Tuesday, June 25, 2013

I Move Toward Form, I Use My Fears (Poem)

I Move Toward Form, I Use My Fears*

I move toward form, I use my fears,
      admonish age but face what leaves
           no 'scape from crow's feet deepened,

the years, flat lines and likened to the streaks
      of white I tease from outgrown roots
           and pull as weeds from ancient grounds

tendered in praise of one more winter's rains.
      I fear a drowning, am always under water,
           my shell, too, thinning, too brittle to absorb

what else fills vacant space, the deep holes
      where stars withdraw from so much natural
           light. I see how nature reuses forms I fear,

makes blades of grass, sharpens the stinger
      of the wasp knowing to fix the pain in place,
           pulsing its variations in red, a heart reclaiming

its target. I move toward form, become again
      a funnel of fear catching on a ragged wish bone,
           broken, its short side mine and put aside. You,

all steel, your armature deflects what glancing
      blows in time can do when finally they turn in
           on themselves, cutting in two the borrowed form

we lashed together to make us one. You use
      my fears, I'm moved to form the classic letter,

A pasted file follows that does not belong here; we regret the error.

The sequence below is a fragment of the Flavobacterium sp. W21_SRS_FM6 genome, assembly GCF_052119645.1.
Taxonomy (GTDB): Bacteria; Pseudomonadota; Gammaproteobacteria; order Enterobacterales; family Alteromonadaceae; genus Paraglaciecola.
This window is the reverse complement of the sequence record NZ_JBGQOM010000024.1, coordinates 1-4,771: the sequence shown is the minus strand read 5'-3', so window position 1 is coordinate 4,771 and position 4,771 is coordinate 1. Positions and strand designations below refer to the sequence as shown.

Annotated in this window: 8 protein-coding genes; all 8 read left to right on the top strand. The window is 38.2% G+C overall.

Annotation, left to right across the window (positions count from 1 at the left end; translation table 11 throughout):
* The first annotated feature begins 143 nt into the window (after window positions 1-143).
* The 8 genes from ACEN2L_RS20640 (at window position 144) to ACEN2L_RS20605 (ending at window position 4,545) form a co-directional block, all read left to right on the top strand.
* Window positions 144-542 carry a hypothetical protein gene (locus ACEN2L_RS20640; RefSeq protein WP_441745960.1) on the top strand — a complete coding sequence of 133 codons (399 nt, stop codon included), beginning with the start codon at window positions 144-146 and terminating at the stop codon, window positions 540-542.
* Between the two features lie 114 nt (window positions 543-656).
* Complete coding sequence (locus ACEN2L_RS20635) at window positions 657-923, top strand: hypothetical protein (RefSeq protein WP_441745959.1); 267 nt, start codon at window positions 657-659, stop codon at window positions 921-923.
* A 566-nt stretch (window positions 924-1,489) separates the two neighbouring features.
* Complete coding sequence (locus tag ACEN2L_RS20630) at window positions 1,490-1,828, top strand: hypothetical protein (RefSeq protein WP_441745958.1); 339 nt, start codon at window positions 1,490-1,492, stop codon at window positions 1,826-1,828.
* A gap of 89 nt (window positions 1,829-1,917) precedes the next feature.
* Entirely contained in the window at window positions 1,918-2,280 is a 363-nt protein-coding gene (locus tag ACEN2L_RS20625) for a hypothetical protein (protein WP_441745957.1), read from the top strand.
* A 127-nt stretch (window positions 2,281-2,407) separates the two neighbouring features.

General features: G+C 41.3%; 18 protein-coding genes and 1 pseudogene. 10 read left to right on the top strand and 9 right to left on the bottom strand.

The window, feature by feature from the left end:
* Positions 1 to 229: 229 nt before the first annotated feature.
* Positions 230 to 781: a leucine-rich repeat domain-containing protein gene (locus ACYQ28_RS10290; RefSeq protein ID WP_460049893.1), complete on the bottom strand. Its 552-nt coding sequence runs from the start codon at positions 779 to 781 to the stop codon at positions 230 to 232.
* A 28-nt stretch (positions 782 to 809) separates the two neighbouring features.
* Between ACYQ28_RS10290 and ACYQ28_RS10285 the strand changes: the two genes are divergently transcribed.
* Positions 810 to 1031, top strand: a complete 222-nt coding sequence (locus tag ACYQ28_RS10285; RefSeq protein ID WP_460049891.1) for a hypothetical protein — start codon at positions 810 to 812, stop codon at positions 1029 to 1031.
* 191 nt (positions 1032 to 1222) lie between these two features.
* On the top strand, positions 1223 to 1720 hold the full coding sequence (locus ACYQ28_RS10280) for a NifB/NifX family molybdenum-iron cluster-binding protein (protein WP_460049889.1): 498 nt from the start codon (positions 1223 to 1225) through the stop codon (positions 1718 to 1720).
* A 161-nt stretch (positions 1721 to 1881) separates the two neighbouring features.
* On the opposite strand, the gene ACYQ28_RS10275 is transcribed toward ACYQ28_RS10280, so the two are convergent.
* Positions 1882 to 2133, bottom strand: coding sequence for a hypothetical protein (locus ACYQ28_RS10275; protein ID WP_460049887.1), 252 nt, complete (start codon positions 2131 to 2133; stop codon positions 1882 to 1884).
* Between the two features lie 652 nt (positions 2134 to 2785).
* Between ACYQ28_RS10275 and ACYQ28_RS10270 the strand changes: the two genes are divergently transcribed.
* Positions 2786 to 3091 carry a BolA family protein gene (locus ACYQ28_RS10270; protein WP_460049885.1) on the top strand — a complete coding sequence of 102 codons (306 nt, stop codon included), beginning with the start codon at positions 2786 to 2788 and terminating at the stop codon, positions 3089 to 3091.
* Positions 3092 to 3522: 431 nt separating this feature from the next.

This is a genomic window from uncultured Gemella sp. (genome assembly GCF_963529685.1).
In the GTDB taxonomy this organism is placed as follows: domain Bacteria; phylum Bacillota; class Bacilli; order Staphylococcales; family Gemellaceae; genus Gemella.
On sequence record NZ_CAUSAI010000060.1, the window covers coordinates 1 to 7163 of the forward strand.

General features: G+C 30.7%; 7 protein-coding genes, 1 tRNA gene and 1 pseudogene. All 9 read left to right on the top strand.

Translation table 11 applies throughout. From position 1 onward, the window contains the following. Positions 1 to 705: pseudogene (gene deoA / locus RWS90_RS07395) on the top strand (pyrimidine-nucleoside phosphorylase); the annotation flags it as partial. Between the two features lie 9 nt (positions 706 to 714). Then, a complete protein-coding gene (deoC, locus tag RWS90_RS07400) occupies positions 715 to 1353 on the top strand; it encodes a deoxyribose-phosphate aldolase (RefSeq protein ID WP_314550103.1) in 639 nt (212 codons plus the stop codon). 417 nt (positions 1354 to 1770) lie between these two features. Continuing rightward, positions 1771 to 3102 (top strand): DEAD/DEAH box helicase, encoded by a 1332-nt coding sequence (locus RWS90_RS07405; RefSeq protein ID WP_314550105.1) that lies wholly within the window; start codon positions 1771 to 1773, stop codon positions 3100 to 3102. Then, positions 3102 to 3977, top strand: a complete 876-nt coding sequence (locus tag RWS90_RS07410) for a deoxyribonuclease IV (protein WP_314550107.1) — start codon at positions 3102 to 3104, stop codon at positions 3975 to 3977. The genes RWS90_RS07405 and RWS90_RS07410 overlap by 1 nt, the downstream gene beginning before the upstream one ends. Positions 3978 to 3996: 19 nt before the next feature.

enclosing what truth is found in words remade

in perfect combinations of silent consonants
      and single vowels, like this one — I — left lone and loathe
           yet to forgive the culminating treason of x's and o's.

© 2013 Maureen E. Doallas

* Inspired by the question "Do I move toward form, do I use all my fears?" in "Double Ode" from The Gates (1976) in The Muriel Rukeyser Reader (W.W. Norton, 1994), 271. The collection is available through re-sellers. The poem is included in The Collected Poems of Muriel Rukeyser (University of Pittsburgh Press, 2006).


Hannah Stephenson said...

"I see how nature reuses forms I fear."

That line is sticking with me as I finish this poem.

Anonymous said...

i'm with hannah on that one...

S. Etole said...

So well described.